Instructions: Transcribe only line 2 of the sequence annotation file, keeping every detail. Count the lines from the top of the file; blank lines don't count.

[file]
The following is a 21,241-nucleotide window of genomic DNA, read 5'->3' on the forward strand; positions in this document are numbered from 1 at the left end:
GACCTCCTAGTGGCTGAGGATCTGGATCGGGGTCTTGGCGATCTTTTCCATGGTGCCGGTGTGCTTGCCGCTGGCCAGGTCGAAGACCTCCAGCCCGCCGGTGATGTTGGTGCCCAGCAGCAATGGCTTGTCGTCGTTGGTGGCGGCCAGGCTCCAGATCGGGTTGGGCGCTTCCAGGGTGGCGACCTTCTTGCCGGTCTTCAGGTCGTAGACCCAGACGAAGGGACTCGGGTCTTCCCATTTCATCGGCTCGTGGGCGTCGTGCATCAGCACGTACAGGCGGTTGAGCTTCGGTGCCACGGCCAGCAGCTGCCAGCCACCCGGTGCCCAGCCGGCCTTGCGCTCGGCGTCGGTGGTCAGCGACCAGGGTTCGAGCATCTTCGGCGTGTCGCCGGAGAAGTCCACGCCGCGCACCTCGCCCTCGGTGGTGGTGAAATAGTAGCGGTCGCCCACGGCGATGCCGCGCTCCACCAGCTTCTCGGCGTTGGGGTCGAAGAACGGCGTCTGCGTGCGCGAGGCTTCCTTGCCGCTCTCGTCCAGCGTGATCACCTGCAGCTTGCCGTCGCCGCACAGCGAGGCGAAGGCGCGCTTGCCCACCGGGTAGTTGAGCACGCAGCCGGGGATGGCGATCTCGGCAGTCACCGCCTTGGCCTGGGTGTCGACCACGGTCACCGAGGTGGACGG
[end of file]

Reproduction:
GACCTCCTAGTGGCTGAGGATCTGGATCGGGGTCTTGGCGATCTTTTCCATGGTGCCGGTGTGCTTGCCGCTGGCCAGGTCGAAGACCTCCAGCCCGCCGGTGATGTTGGTGCCCAGCAGCAATGGCTTGTCGTCGTTGGTGGCGGCCAGGCTCCAGATCGGGTTGGGCGCTTCCAGGGTGGCGACCTTCTTGCCGGTCTTCAGGTCGTAGACCCAGACGAAGGGACTCGGGTCTTCCCATTTCATCGGCTCGTGGGCGTCGTGCATCAGCACGTACAGGCGGTTGAGCTTCGGTGCCACGGCCAGCAGCTGCCAGCCACCCGGTGCCCAGCCGGCCTTGCGCTCGGCGTCGGTGGTCAGCGACCAGGGTTCGAGCATCTTCGGCGTGTCGCCGGAGAAGTCCACGCCGCGCACCTCGCCCTCGGTGGTGGTGAAATAGTAGCGGTCGCCCACGGCGATGCCGCGCTCCACCAGCTTCTCGGCGTTGGGGTCGAAGAACGGCGTCTGCGTGCGCGAGGCTTCCTTGCCGCTCTCGTCCAGCGTGATCACCTGCAGCTTGCCGTCGCCGCACAGCGAGGCGAAGGCGCGCTTGCCCACCGGGTAGTTGAGCACGCAGCCGGGGATGGCGATCTCGGCAGTCACCGCCTTGGCCTGGGTGTCGACCACGGTCACCGAGGTGGACGG